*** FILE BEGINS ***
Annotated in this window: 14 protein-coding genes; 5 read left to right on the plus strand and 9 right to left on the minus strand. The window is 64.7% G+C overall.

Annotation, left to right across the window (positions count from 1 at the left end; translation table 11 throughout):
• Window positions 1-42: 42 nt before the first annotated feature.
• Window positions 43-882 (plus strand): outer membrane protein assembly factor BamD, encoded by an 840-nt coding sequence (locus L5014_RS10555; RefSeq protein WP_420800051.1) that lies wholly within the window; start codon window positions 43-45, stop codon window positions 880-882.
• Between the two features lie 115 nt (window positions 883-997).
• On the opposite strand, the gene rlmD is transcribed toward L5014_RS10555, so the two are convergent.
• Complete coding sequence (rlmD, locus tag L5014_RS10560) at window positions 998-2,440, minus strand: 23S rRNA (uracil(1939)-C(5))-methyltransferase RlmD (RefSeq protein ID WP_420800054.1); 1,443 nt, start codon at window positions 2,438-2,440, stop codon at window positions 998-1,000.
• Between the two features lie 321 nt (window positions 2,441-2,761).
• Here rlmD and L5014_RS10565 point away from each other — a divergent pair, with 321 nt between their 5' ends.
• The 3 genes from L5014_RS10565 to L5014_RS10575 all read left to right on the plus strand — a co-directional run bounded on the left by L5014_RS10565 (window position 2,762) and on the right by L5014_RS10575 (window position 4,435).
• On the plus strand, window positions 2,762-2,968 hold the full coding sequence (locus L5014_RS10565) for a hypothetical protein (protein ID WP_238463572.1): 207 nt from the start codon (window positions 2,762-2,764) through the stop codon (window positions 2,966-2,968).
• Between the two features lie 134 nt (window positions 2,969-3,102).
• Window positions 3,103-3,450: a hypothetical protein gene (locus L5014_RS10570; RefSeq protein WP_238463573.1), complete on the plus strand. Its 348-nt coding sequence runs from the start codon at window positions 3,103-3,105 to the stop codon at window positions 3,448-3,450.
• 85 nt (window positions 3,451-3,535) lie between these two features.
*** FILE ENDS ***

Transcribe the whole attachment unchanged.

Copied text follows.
Annotated in this window: 14 protein-coding genes; 5 read left to right on the plus strand and 9 right to left on the minus strand. The window is 64.7% G+C overall.

Annotation, left to right across the window (positions count from 1 at the left end; translation table 11 throughout):
• Window positions 1-42: 42 nt before the first annotated feature.
• Window positions 43-882 (plus strand): outer membrane protein assembly factor BamD, encoded by an 840-nt coding sequence (locus L5014_RS10555; RefSeq protein WP_420800051.1) that lies wholly within the window; start codon window positions 43-45, stop codon window positions 880-882.
• Between the two features lie 115 nt (window positions 883-997).
• On the opposite strand, the gene rlmD is transcribed toward L5014_RS10555, so the two are convergent.
• Complete coding sequence (rlmD, locus tag L5014_RS10560) at window positions 998-2,440, minus strand: 23S rRNA (uracil(1939)-C(5))-methyltransferase RlmD (RefSeq protein ID WP_420800054.1); 1,443 nt, start codon at window positions 2,438-2,440, stop codon at window positions 998-1,000.
• Between the two features lie 321 nt (window positions 2,441-2,761).
• Here rlmD and L5014_RS10565 point away from each other — a divergent pair, with 321 nt between their 5' ends.
• The 3 genes from L5014_RS10565 to L5014_RS10575 all read left to right on the plus strand — a co-directional run bounded on the left by L5014_RS10565 (window position 2,762) and on the right by L5014_RS10575 (window position 4,435).
• On the plus strand, window positions 2,762-2,968 hold the full coding sequence (locus L5014_RS10565) for a hypothetical protein (protein ID WP_238463572.1): 207 nt from the start codon (window positions 2,762-2,764) through the stop codon (window positions 2,966-2,968).
• Between the two features lie 134 nt (window positions 2,969-3,102).
• Window positions 3,103-3,450: a hypothetical protein gene (locus L5014_RS10570; RefSeq protein WP_238463573.1), complete on the plus strand. Its 348-nt coding sequence runs from the start codon at window positions 3,103-3,105 to the stop codon at window positions 3,448-3,450.
• 85 nt (window positions 3,451-3,535) lie between these two features.